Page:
View Full Version : New Beginnings

2005-May-05, 12:50 PM
G'day all,
I know its been a while since i've posted but hey I've been busy, From buying a new house to having having my first child.....

I am considering leaving my current profession to find a more satisfying career. my problem is i haven't the slightest clue about what else to do.

So I was wondering if anyone here has made a midlife career change for the better? Let me known about it. It may help me rekindle a few dreams to know others have made the change and are better for it.

Oh and by the way we had a boy, 4.2 Kg, named Ashton Gordon Paul Dean . And by the sounds of it, it must be feeding time. gotta go, oh no its a nappy change, messy.

2005-May-05, 12:53 PM
congratulations. Looks like the lad is a bounder.

2005-May-05, 01:04 PM
Close friend of mine had worked for 3 or 4 insurance companies (health insurance) over about 20 years. Decided he did not want to do it any more. Cashed in his retirement fund, went to school for a couple years, and is now a very successful landscape architect.

I think the hardest part is deciding what to do and then taking the leap. Once you commit, unless you have other issues, perserverance and hard work will win the day.

2005-May-05, 01:43 PM
Congrats planethollywood on the baby and the house. May they both sleep quietly through the night. :o :D
My wife has changed careers in mid-life. Her college degree was in social work and she did that for about ten years, but got burnt out. She did a variety of things after that, but mostly in the administrative assistant / secretary / executive secretary area. She thought for a while of getting into purchasing or sales, and even did some course work on both of those. She settled on human resources in the past two years, got her certificate in HR from a local community college, and now has a position at a local university in the dean's office. 80% of her job is still administrative assistant type stuff, but the other 20% is HR.

I think two of the hardest things for her was first settling on an area that she liked, would be good at, and had the possibility of jobs, and then, once she got the training, of getting hired. A lot of companies aren't interested in a 50 something with a new career.

2005-May-05, 03:35 PM
My wife has made a couple of dramatic moves. Post-college she worked about 10 years in advertising (Dayton's, now part of the Target empire), tired of it and became a Flight Attendant (do not use the S word), then left that after 7 years when we decided to have a family.

Once the kids started school she started training as a fitness instructor and now teaches all kinds of classes at the 3 YMCA's in our area. She is certified in weight training, aerobics, pilates & yoga. The money stinks but the results are impressive - nudge nudge, know what I mean.

Strange, she keeps making less and less money but enjoying life more and more - nudge nudge, say no more. :D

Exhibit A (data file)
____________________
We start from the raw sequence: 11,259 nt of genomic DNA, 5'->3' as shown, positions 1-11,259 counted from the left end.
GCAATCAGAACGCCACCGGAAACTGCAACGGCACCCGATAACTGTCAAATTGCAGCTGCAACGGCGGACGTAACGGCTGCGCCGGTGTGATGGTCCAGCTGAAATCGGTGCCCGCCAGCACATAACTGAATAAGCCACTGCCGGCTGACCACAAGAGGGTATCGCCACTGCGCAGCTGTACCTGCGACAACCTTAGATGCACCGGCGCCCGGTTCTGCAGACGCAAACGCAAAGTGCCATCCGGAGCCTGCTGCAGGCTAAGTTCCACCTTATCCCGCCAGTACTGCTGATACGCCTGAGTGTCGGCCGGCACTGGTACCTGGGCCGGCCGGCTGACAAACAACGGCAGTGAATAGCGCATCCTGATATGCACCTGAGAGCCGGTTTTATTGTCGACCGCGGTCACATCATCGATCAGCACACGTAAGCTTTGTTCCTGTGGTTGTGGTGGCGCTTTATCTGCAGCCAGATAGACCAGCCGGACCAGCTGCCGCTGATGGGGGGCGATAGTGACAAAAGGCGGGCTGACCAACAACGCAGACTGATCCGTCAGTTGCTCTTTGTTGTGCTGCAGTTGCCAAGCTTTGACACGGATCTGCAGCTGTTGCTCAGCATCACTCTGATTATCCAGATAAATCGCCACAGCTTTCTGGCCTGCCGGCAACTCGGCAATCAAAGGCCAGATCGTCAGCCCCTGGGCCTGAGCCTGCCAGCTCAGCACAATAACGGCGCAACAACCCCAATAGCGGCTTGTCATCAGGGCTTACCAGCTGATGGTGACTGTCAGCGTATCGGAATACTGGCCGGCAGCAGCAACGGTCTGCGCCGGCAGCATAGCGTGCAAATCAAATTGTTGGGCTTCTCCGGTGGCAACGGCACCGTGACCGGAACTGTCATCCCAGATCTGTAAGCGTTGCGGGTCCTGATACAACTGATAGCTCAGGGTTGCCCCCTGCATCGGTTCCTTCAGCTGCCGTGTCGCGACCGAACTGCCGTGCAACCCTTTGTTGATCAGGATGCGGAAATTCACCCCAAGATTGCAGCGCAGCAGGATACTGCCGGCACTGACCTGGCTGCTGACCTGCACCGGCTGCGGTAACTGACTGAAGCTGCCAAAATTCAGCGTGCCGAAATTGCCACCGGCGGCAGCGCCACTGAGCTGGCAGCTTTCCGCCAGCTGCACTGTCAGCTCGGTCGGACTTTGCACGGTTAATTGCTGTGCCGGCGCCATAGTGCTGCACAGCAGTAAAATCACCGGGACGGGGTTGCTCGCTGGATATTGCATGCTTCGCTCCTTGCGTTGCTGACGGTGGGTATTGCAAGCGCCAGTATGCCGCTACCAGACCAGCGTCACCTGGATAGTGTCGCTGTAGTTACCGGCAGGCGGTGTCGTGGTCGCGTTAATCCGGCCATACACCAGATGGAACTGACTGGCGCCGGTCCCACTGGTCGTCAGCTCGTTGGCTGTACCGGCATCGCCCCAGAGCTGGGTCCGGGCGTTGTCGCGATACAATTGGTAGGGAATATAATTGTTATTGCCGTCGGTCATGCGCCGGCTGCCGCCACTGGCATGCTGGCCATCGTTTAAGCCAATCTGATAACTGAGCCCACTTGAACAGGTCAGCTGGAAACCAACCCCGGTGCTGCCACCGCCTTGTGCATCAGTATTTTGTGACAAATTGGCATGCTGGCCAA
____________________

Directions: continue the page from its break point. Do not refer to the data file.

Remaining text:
2005-May-08, 03:20 PM
Thanks people for your views, I still seem to be struggling to find a vocation I want to persue. Maybe I should just be thankful for what i have rather than what I haven't. I just though i was going to do more with myself.

I asked my work mates about this and they feel similar to me. Working in a thankless job , surrounded by customers who do things like ring you up because its urgent and when you take their call they put you on hold.

Anyway we ended up singing this little ditti:

When I was young I was full of potential,
I could of done anything,
But I lacked focus, and now I'm here.....

I hate being in a high stress low reward job. I can feel it effect my health all the time, even our operations manager had to go to hospital last week because of chest pains...

Anyway thats my rant for the week. I have to go to bed now and toss and turn all night, just so i can stress some more tomorrow.

catch ya later my mateys.

2005-May-08, 03:48 PM
Sounds like you are struggling to find your DMP (Definite Major Purpose). Focus on the search from the perspective of What I Love To Do, instead of from a strictly vocational point of view. Once uncovered, pursue it relentlessly. The rest will follow.

Don't fret if it does not come to you quickly and easily, good things rarely do. And forget about what others say you Should Do. People doing great things always meet resistance.

Stay true to your heart and life will be fun, regardless of the final destination. OK, a few cliche-sounding bits there, but very true.

2005-May-09, 05:07 PM
When I decided to return to school 2 years ago, that was a major life change for me. I had to cut out sleep and a social life. But I graduate next month, with honors, in a field of study I love. I'm still undecided about pursuing the Masters, because I am getting burnt out. It's hard to be 2 people "trapped" in one body.

I'm just thankful this decision, thus far, has helped me keep a job I love so much. Due to the financial situation of my company, I'm still scared about my future. A degree will help with job security, but it is not set in stone. A Masters will most likely lock in job security, but another two years + of AP courses will probably kill me.

Congratulations on the BABY! :D